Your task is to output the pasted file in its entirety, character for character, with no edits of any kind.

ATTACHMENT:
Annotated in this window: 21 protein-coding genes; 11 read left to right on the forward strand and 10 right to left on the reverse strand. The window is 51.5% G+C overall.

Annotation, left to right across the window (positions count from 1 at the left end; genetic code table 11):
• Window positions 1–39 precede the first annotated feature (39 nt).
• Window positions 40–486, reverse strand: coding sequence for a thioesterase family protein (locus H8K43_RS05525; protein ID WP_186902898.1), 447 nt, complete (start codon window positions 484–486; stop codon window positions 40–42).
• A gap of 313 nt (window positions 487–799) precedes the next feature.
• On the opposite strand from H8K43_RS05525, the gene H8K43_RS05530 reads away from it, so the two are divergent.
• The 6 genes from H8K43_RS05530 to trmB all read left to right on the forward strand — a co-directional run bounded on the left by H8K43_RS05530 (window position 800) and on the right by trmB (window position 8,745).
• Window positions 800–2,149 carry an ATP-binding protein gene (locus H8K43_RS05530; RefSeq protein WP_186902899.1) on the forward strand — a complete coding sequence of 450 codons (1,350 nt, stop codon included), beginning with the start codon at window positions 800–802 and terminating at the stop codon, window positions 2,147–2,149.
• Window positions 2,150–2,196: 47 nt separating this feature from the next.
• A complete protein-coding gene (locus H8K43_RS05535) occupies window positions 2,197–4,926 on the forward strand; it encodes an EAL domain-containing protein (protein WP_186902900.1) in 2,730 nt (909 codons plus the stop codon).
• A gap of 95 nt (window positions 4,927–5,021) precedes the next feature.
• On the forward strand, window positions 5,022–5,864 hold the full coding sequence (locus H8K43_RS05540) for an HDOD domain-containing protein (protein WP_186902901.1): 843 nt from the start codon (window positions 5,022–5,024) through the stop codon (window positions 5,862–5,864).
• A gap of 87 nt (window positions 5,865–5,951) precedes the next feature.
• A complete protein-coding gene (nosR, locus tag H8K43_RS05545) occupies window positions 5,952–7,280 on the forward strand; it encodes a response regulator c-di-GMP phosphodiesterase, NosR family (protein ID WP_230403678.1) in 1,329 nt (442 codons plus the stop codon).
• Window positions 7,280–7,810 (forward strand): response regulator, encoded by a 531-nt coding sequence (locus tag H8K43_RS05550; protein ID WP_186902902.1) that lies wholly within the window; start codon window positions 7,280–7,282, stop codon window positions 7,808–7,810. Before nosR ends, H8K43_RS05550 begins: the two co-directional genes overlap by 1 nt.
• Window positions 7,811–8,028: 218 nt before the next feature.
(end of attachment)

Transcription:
Annotated in this window: 21 protein-coding genes; 11 read left to right on the forward strand and 10 right to left on the reverse strand. The window is 51.5% G+C overall.

Annotation, left to right across the window (positions count from 1 at the left end; genetic code table 11):
• Window positions 1–39 precede the first annotated feature (39 nt).
• Window positions 40–486, reverse strand: coding sequence for a thioesterase family protein (locus H8K43_RS05525; protein ID WP_186902898.1), 447 nt, complete (start codon window positions 484–486; stop codon window positions 40–42).
• A gap of 313 nt (window positions 487–799) precedes the next feature.
• On the opposite strand from H8K43_RS05525, the gene H8K43_RS05530 reads away from it, so the two are divergent.
• The 6 genes from H8K43_RS05530 to trmB all read left to right on the forward strand — a co-directional run bounded on the left by H8K43_RS05530 (window position 800) and on the right by trmB (window position 8,745).
• Window positions 800–2,149 carry an ATP-binding protein gene (locus H8K43_RS05530; RefSeq protein WP_186902899.1) on the forward strand — a complete coding sequence of 450 codons (1,350 nt, stop codon included), beginning with the start codon at window positions 800–802 and terminating at the stop codon, window positions 2,147–2,149.
• Window positions 2,150–2,196: 47 nt separating this feature from the next.
• A complete protein-coding gene (locus H8K43_RS05535) occupies window positions 2,197–4,926 on the forward strand; it encodes an EAL domain-containing protein (protein WP_186902900.1) in 2,730 nt (909 codons plus the stop codon).
• A gap of 95 nt (window positions 4,927–5,021) precedes the next feature.
• On the forward strand, window positions 5,022–5,864 hold the full coding sequence (locus H8K43_RS05540) for an HDOD domain-containing protein (protein WP_186902901.1): 843 nt from the start codon (window positions 5,022–5,024) through the stop codon (window positions 5,862–5,864).
• A gap of 87 nt (window positions 5,865–5,951) precedes the next feature.
• A complete protein-coding gene (nosR, locus tag H8K43_RS05545) occupies window positions 5,952–7,280 on the forward strand; it encodes a response regulator c-di-GMP phosphodiesterase, NosR family (protein ID WP_230403678.1) in 1,329 nt (442 codons plus the stop codon).
• Window positions 7,280–7,810 (forward strand): response regulator, encoded by a 531-nt coding sequence (locus tag H8K43_RS05550; protein ID WP_186902902.1) that lies wholly within the window; start codon window positions 7,280–7,282, stop codon window positions 7,808–7,810. Before nosR ends, H8K43_RS05550 begins: the two co-directional genes overlap by 1 nt.
• Window positions 7,811–8,028: 218 nt before the next feature.